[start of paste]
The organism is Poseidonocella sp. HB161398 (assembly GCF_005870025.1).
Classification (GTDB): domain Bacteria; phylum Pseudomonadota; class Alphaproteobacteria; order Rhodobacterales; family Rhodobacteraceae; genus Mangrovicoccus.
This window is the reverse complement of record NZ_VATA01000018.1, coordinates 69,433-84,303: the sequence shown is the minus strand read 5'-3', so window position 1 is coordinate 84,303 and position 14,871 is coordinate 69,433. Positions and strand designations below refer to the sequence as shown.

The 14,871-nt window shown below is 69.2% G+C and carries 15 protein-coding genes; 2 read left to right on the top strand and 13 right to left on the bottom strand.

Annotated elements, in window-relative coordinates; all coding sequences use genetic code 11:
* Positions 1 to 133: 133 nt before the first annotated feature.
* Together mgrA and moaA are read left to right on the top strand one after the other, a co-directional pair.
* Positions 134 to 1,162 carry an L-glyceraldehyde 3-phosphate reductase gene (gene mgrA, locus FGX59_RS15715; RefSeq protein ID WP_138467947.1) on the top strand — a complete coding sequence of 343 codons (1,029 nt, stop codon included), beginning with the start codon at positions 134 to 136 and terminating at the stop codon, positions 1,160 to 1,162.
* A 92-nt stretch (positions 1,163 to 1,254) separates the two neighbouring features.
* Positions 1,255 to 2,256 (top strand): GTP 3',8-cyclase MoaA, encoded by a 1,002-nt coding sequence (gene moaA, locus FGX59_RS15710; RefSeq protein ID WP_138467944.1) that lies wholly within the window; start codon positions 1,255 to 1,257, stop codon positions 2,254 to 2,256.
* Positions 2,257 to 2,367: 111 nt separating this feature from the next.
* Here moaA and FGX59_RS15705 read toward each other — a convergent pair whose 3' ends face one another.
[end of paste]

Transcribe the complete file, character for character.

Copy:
The organism is Poseidonocella sp. HB161398 (assembly GCF_005870025.1).
Classification (GTDB): domain Bacteria; phylum Pseudomonadota; class Alphaproteobacteria; order Rhodobacterales; family Rhodobacteraceae; genus Mangrovicoccus.
This window is the reverse complement of record NZ_VATA01000018.1, coordinates 69,433-84,303: the sequence shown is the minus strand read 5'-3', so window position 1 is coordinate 84,303 and position 14,871 is coordinate 69,433. Positions and strand designations below refer to the sequence as shown.

The 14,871-nt window shown below is 69.2% G+C and carries 15 protein-coding genes; 2 read left to right on the top strand and 13 right to left on the bottom strand.

Annotated elements, in window-relative coordinates; all coding sequences use genetic code 11:
* Positions 1 to 133: 133 nt before the first annotated feature.
* Together mgrA and moaA are read left to right on the top strand one after the other, a co-directional pair.
* Positions 134 to 1,162 carry an L-glyceraldehyde 3-phosphate reductase gene (gene mgrA, locus FGX59_RS15715; RefSeq protein ID WP_138467947.1) on the top strand — a complete coding sequence of 343 codons (1,029 nt, stop codon included), beginning with the start codon at positions 134 to 136 and terminating at the stop codon, positions 1,160 to 1,162.
* A 92-nt stretch (positions 1,163 to 1,254) separates the two neighbouring features.
* Positions 1,255 to 2,256 (top strand): GTP 3',8-cyclase MoaA, encoded by a 1,002-nt coding sequence (gene moaA, locus FGX59_RS15710; RefSeq protein ID WP_138467944.1) that lies wholly within the window; start codon positions 1,255 to 1,257, stop codon positions 2,254 to 2,256.
* Positions 2,257 to 2,367: 111 nt separating this feature from the next.
* Here moaA and FGX59_RS15705 read toward each other — a convergent pair whose 3' ends face one another.